Canoe Slalom originated in Europe. Although not a large part of competitive canoeing in India, Slalom has reached a good standard. Indian Championships are held in a different state every year on a cyclic basis, with the exception of South India due to its lack of whitewater. The inclusion of Slalom in the Barcelona and Atlanta Olympics has had a considerable influence on the development of Slalom and has help lift the standard in India. Slalom courses are typically around 500 metres long and consist of good white water with 25 gates suspended from wires across the river. A gate is a pair of poles hanging about 1 metre apart and must be negotiated in either the upstream or downstream direction depending on the colour of the poles. Upstream gates have red and white poles, whereas downstream gates have green and white poles. Each competitor”s time is recorded for the course and 5 second penalties are added to the time for each gate which was hit by the paddler, and 50 seconds added for each gate missed or incorrectly negotiated. Thus the essence of the sport is to negotiate the course of gates in the correct sequence without hitting the poles as fast as possible. This requires a great degree of skill and fitness. The kayaks and canoes which have evolved for canoe Slalom are very manoeuvrable, and are low in profile. This allows the end of the boat to pass under the poles with less chance of striking the pole and incurring a penalty.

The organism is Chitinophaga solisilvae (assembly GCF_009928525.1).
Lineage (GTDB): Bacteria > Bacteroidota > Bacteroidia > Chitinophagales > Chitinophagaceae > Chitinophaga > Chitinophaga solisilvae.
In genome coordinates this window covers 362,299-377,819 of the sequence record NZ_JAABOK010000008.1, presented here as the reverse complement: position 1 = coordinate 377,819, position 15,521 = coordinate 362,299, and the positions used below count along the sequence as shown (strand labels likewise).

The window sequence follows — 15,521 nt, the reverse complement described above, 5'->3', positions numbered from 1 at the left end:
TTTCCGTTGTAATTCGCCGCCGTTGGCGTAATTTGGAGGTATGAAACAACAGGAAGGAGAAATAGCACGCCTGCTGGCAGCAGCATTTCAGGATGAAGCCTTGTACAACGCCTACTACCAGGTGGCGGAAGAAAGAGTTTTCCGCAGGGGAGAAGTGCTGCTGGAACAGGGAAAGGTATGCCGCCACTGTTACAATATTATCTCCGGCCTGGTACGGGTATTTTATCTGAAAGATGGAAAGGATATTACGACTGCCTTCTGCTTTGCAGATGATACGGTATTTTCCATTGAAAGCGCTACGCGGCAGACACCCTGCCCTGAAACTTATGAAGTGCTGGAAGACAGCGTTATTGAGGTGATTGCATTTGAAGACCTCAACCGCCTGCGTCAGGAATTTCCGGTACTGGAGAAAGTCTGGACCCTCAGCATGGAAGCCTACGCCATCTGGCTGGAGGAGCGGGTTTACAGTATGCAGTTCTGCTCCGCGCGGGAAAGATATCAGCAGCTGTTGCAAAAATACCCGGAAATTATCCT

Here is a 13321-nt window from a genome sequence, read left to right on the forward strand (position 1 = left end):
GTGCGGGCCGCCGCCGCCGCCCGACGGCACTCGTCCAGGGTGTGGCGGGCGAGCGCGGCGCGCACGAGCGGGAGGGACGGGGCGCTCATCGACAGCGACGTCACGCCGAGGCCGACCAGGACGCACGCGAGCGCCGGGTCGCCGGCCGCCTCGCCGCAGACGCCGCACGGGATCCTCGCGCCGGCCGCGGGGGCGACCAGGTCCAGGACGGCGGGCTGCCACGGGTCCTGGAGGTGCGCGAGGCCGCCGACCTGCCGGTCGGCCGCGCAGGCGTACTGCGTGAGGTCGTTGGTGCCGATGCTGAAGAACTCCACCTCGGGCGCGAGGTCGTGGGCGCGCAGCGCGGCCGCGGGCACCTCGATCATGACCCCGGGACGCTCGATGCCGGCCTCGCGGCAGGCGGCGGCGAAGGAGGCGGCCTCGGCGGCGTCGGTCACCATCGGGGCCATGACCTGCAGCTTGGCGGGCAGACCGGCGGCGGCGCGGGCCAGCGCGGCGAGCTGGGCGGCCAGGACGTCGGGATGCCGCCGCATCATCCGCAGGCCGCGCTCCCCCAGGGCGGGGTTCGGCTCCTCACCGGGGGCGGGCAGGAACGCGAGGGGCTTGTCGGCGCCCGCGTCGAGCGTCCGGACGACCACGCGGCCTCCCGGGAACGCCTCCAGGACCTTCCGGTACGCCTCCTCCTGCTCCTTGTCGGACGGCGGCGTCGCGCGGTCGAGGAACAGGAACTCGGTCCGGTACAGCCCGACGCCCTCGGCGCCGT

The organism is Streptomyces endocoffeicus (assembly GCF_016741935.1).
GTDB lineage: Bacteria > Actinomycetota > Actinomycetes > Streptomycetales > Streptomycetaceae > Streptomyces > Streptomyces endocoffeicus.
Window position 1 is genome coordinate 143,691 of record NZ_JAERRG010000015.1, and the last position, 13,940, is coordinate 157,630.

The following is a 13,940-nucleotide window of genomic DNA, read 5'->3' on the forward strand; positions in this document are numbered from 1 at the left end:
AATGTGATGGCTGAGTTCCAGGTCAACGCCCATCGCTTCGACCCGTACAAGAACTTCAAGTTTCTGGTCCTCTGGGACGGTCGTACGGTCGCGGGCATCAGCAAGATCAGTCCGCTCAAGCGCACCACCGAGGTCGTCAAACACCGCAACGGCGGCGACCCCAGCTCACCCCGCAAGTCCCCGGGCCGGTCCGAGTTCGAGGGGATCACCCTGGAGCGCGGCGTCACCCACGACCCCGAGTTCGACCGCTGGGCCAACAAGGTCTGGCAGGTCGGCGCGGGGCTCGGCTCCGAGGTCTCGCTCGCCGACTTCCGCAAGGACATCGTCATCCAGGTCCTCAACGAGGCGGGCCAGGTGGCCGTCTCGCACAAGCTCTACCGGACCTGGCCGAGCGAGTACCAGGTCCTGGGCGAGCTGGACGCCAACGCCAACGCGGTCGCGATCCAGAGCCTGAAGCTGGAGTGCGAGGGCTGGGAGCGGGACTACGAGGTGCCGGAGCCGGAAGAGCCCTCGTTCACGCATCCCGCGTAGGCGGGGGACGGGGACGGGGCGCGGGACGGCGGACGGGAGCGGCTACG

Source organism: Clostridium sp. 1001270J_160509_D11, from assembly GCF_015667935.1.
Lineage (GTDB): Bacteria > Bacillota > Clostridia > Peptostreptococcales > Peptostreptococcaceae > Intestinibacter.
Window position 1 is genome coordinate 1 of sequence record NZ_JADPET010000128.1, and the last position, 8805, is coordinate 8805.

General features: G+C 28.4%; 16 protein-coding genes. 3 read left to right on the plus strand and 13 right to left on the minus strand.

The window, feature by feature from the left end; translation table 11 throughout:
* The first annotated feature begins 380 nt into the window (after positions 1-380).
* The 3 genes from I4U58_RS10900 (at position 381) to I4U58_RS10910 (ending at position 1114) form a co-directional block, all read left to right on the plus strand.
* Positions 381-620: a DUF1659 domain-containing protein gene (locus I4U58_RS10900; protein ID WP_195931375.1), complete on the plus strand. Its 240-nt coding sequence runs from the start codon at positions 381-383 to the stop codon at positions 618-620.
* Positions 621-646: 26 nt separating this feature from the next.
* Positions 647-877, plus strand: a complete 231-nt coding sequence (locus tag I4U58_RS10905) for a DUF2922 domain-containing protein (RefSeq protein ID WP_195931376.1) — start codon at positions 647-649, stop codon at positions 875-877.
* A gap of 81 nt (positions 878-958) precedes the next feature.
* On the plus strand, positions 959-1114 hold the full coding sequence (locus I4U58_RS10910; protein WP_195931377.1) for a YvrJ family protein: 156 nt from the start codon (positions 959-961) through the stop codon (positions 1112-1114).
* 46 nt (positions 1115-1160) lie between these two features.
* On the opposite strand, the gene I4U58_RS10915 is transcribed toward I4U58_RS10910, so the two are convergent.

Things you need to know
  • Canoe slalom is a race against the clock through a combination of up and downstream gates on a whitewater course.
  • The course length and number of gates varies with a maximum of 25 gates for Canoe & Kayak events and 8 gates for Kayak cross.
  • The course is set with a mix of upstream and downstream gates; each presents a unique challenge for the athlete, significantly testing their ability to read and work with the water flow whilst maintaining their trajectory, balance and speed.
  • The direction the athlete must travel through each gate is indicated by colour: red for upstream and green for downstream.
  • Course designers set the gate patterns with the aim of utilising the water features – eddies, waves and stoppers – to create a competitive course. No two courses are the same.
  • There are five events within Canoe and Kayak programme with both men and women contesting the kayak and canoe singles (WK1, MK1, WC1, MC1); there is also mixed canoe doubles (XC2). Kayak cross programme consists of women’s kayak (WX1) and men’s kayak cros (MX1).
  • The Olympic Programme currently consists of four classes MK1, WK1, MC1 and WC1. Kayak Cross will make its debut at the 2024 Olympic Games in Paris.
  • The difference between a kayak and a canoe is simple; it’s the number of blades on the paddle and the athlete’s position in the boat. In kayak, the paddler is seated and uses a double-bladed paddle pulling the blade through the water on alternate sides to propel the boat forward. In canoe, the paddle has a single-blade and the athlete is strapped into the boat with their legs bent at the knees and tucked under their body.